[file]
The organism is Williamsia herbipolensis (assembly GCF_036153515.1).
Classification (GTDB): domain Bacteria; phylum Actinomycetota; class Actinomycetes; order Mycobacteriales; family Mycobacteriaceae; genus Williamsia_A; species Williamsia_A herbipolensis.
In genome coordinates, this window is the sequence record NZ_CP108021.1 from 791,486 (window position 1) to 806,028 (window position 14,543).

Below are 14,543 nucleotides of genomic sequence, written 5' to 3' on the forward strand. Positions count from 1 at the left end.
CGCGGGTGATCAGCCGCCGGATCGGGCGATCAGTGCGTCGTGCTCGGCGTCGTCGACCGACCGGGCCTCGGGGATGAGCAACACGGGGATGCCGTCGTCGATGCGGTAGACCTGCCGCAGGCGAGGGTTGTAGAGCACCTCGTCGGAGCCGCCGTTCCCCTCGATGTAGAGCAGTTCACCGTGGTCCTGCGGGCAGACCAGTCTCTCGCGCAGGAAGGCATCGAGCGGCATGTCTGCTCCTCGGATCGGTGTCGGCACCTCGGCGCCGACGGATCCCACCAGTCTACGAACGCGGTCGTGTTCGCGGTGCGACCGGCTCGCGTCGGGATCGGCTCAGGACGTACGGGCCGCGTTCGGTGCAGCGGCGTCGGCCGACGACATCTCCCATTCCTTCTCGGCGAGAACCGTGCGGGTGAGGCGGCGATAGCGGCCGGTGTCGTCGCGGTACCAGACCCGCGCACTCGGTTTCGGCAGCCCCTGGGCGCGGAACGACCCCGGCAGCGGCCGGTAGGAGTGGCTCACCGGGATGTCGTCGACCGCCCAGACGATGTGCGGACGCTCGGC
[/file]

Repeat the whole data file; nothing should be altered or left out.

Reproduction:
The organism is Williamsia herbipolensis (assembly GCF_036153515.1).
Classification (GTDB): domain Bacteria; phylum Actinomycetota; class Actinomycetes; order Mycobacteriales; family Mycobacteriaceae; genus Williamsia_A; species Williamsia_A herbipolensis.
In genome coordinates, this window is the sequence record NZ_CP108021.1 from 791,486 (window position 1) to 806,028 (window position 14,543).

Below are 14,543 nucleotides of genomic sequence, written 5' to 3' on the forward strand. Positions count from 1 at the left end.
CGCGGGTGATCAGCCGCCGGATCGGGCGATCAGTGCGTCGTGCTCGGCGTCGTCGACCGACCGGGCCTCGGGGATGAGCAACACGGGGATGCCGTCGTCGATGCGGTAGACCTGCCGCAGGCGAGGGTTGTAGAGCACCTCGTCGGAGCCGCCGTTCCCCTCGATGTAGAGCAGTTCACCGTGGTCCTGCGGGCAGACCAGTCTCTCGCGCAGGAAGGCATCGAGCGGCATGTCTGCTCCTCGGATCGGTGTCGGCACCTCGGCGCCGACGGATCCCACCAGTCTACGAACGCGGTCGTGTTCGCGGTGCGACCGGCTCGCGTCGGGATCGGCTCAGGACGTACGGGCCGCGTTCGGTGCAGCGGCGTCGGCCGACGACATCTCCCATTCCTTCTCGGCGAGAACCGTGCGGGTGAGGCGGCGATAGCGGCCGGTGTCGTCGCGGTACCAGACCCGCGCACTCGGTTTCGGCAGCCCCTGGGCGCGGAACGACCCCGGCAGCGGCCGGTAGGAGTGGCTCACCGGGATGTCGTCGACCGCCCAGACGATGTGCGGACGCTCGGC